Twenty comparisons from 19 trials were included in the review (3,485 participants, based on figures in Table 1). There was no evidence of publication bias. Trial quality was low, with no trial assigned a Jadad score of over 3 out of 5 points. Exclusion of the two trials with a Jadad score of 1 did not alter the results for primary outcomes. Allocation concealment was reported as adequate, but intention-to-treat analysis was not presented in seven trials. Median follow-up was 12 months.
Kidney transplant function: Calcineurin inhibitor sparing improved glomerular filtration rate (WMD 4.4 mL/minute, 95% CI 2.9 to 5.9; 17 trials) and glomerular filtration rate change from baseline (WMD 4.6 mL/min, 95% CI 2.5 to 6.7; nine trials). The effect was lower, but remained significant in studies which reported intention-to-treat analyses compared to per-protocol analyses. A similar pattern to the glomerular filtration rate results was seen for the outcome of serum creatinine.
Graft survival (14 trials): There was no clear evidence of an effect of calcineurin inhibitor sparing on graft survival, either when excluding graft loss because of death or including death with a functioning graft.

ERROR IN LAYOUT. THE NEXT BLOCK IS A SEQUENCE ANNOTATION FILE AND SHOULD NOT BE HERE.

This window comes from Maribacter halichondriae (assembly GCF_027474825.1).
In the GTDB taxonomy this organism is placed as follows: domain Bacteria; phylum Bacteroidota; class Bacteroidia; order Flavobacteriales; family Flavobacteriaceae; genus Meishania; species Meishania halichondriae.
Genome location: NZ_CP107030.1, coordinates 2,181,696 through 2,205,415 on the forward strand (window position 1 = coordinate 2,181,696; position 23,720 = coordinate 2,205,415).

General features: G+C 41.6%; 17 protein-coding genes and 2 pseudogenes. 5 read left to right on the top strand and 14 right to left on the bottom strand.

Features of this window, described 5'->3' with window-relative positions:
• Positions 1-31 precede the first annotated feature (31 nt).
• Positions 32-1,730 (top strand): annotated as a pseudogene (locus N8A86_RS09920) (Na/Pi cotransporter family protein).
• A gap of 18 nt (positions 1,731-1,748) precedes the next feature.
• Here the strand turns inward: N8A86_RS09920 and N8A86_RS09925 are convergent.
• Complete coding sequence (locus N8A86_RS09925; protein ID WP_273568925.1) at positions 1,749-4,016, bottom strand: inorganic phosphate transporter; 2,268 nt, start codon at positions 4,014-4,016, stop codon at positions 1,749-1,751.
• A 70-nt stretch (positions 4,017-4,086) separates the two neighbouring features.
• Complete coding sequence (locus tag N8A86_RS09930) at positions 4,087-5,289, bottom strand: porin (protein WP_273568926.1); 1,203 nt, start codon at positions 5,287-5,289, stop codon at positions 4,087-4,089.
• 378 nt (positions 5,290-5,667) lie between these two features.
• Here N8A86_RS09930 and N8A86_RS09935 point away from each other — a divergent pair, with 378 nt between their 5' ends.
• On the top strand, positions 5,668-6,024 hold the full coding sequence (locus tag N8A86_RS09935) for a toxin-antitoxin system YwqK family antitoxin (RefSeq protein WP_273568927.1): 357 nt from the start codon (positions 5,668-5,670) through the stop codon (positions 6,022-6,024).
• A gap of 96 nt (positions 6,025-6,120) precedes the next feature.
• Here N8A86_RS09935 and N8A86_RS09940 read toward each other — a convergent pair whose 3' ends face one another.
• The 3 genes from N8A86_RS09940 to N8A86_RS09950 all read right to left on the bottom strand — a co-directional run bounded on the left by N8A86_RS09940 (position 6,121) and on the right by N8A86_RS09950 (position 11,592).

Mortality (12 trials): There were no significant differences in mortality between the two groups.
Acute rejection rate (14 trials): There was significant heterogeneity between the five subgroups for the acute rejection outcome. No rejections occurred in patients with deteriorating function after calcineurin inhibitor sparing. In the elective calcineurin inhibitor elimination group, elimination was associated with an increase in biopsy-proven acute rejection (OR 2.23, 95%CI 1.57 to 3.17; six trials).
There were no consistent effects of calcineurin inhibitor sparing on other outcomes.